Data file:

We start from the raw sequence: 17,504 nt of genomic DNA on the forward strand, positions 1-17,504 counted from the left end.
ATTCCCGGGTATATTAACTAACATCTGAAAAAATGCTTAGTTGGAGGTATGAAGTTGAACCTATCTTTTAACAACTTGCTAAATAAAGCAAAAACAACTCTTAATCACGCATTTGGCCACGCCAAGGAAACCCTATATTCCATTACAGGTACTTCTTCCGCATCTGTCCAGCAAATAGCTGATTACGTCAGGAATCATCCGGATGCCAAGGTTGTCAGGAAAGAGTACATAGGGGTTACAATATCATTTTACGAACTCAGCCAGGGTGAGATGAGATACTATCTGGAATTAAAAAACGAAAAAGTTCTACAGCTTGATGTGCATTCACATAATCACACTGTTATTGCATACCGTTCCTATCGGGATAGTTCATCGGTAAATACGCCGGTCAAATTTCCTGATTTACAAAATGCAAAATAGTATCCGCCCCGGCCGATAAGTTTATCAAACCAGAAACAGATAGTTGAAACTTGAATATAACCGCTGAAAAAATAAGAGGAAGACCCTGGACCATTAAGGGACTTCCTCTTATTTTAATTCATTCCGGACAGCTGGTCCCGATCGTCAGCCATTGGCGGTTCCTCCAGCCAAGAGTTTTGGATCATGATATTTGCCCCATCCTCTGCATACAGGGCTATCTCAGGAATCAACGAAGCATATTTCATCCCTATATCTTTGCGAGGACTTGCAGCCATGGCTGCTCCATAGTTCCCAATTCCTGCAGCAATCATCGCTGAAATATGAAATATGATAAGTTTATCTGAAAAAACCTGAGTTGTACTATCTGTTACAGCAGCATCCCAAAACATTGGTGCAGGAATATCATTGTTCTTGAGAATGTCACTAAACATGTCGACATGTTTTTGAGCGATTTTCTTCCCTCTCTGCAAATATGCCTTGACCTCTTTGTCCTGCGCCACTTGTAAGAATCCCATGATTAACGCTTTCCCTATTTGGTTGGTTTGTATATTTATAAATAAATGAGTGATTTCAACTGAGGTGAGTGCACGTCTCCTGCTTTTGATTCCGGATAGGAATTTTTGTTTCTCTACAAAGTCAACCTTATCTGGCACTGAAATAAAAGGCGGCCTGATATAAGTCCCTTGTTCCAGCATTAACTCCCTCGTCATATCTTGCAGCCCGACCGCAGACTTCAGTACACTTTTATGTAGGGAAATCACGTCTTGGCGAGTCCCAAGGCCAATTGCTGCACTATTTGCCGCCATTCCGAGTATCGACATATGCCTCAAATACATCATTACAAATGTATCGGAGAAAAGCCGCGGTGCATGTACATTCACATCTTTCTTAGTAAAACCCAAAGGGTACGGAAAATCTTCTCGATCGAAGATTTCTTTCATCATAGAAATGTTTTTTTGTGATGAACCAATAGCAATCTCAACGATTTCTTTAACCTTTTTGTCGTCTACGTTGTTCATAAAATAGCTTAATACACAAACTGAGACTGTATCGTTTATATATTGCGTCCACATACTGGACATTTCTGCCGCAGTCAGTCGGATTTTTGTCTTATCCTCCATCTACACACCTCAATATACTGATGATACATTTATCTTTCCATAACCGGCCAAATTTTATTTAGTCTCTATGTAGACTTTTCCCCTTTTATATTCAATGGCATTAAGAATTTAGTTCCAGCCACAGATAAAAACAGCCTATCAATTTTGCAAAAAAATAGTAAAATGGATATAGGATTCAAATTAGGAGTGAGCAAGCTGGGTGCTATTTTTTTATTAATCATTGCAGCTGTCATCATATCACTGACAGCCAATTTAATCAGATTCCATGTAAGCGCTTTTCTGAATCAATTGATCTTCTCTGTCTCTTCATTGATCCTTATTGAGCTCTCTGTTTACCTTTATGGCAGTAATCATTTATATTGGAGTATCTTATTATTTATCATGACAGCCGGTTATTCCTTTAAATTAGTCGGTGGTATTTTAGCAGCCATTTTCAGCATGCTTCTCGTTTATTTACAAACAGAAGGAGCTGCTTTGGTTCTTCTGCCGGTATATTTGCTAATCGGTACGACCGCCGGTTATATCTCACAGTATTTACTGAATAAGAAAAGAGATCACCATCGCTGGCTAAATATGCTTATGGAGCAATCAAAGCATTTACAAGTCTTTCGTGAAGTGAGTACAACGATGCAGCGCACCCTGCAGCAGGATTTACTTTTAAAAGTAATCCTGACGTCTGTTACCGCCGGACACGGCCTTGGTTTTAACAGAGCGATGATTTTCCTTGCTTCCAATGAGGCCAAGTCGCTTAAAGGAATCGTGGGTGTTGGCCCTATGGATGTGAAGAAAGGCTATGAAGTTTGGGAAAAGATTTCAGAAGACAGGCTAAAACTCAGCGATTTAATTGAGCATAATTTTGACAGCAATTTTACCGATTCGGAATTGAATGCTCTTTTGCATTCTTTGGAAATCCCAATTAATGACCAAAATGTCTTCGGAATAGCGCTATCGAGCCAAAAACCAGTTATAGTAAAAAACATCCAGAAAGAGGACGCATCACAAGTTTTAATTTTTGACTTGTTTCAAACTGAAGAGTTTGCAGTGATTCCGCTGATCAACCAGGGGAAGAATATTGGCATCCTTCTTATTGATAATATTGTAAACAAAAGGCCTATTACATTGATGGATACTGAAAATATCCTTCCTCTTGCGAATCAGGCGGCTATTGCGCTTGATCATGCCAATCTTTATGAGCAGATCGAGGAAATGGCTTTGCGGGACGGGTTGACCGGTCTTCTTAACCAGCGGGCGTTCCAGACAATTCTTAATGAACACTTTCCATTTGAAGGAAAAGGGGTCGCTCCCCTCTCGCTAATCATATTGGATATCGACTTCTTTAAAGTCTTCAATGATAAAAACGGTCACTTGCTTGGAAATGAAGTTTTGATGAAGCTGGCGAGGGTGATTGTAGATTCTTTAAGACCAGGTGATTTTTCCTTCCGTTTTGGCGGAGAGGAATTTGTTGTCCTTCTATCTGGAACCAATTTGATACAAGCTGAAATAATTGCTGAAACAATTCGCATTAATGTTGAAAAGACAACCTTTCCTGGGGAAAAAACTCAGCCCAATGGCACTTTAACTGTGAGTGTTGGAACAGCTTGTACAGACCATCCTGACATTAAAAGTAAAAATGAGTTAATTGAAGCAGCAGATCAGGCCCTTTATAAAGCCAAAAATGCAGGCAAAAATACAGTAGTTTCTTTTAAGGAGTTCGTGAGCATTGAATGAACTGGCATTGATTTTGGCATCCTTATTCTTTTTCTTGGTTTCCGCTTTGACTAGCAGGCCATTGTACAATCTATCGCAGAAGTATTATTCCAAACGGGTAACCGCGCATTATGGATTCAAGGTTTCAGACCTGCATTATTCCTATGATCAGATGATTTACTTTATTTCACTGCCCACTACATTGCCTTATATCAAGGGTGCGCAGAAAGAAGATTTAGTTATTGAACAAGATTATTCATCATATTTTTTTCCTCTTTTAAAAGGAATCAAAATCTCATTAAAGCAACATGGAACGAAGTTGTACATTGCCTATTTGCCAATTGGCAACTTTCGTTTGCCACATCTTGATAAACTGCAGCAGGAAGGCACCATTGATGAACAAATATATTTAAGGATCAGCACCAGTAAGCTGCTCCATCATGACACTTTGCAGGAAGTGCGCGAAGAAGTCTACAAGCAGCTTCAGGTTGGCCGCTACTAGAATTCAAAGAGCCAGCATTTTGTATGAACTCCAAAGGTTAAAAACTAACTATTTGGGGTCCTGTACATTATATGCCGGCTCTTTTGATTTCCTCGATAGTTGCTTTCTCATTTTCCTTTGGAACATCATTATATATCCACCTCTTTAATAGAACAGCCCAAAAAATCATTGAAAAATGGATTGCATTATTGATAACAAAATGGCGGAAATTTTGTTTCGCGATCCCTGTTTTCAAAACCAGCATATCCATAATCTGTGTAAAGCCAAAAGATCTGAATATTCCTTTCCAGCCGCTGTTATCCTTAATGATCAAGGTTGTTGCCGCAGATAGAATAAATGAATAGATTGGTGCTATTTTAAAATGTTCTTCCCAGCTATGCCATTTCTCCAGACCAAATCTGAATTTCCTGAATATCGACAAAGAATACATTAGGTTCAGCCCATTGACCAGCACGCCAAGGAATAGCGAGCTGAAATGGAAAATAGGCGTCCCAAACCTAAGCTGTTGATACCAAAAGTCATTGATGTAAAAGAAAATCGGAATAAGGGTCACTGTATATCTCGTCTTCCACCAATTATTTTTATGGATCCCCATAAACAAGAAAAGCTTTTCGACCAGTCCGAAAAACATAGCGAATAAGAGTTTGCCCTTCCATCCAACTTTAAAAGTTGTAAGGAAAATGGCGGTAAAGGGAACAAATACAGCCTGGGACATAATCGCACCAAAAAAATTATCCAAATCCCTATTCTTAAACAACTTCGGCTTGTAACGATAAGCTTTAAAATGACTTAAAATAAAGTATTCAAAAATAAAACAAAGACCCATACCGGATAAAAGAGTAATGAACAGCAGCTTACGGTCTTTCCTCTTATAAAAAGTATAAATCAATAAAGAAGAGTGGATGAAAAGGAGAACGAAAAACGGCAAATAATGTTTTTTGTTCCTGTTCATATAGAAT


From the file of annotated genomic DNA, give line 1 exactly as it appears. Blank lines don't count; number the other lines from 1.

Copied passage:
We start from the raw sequence: 17,504 nt of genomic DNA on the forward strand, positions 1-17,504 counted from the left end.